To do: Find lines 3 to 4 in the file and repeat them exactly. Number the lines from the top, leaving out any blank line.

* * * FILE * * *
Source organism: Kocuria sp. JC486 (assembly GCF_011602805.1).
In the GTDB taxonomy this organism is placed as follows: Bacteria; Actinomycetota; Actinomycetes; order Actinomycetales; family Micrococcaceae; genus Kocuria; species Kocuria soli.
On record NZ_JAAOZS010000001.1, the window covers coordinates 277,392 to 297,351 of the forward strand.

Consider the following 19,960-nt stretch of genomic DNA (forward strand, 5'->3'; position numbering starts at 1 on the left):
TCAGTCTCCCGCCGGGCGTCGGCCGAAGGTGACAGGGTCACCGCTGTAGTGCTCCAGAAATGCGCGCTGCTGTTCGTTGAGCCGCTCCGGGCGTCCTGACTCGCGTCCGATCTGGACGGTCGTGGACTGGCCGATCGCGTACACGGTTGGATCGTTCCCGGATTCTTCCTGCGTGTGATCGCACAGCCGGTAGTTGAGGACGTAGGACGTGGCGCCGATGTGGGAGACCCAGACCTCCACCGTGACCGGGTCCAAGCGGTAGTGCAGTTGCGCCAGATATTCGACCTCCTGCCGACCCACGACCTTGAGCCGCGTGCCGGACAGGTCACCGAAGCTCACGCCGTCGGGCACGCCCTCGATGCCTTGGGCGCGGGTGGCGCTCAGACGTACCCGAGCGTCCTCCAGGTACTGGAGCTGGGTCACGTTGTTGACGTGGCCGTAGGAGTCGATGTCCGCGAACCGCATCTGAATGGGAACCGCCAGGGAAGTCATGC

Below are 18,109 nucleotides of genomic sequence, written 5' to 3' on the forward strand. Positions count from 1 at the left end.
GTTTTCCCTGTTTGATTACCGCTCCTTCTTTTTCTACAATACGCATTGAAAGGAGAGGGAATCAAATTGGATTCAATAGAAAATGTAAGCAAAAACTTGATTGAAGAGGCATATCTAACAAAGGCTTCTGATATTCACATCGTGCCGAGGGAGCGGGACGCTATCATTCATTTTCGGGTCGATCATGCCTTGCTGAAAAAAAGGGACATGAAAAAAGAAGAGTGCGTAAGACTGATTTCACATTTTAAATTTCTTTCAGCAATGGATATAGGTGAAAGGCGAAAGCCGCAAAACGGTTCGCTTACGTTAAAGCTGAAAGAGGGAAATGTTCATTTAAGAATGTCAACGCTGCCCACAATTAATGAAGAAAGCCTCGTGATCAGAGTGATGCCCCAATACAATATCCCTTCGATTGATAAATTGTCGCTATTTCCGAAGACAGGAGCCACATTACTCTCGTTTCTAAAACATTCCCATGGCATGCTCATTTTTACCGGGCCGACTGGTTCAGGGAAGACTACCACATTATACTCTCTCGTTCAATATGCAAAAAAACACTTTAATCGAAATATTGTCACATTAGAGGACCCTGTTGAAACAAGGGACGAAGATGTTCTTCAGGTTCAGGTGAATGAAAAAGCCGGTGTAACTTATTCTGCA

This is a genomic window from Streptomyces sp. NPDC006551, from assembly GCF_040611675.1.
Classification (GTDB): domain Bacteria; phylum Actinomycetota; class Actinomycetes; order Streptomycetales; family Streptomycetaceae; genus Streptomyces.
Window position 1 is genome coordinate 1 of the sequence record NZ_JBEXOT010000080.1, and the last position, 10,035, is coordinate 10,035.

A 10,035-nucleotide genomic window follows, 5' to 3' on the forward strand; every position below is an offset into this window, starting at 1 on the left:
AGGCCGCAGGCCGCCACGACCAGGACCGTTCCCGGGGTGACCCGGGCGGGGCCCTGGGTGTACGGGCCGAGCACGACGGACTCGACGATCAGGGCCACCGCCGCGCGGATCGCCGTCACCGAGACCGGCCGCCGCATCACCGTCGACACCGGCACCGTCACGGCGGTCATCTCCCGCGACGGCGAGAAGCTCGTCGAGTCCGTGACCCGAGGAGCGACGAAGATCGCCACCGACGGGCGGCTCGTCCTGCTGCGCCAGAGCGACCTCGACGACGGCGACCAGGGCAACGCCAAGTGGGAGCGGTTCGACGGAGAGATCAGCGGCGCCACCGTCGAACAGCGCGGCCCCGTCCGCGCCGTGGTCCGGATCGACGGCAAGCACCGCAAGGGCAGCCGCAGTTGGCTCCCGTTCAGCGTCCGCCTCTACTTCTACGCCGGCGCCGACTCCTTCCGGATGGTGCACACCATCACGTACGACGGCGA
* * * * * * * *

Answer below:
On record NZ_JAAOZS010000001.1, the window covers coordinates 277,392 to 297,351 of the forward strand.

Consider the following 19,960-nt stretch of genomic DNA (forward strand, 5'->3'; position numbering starts at 1 on the left):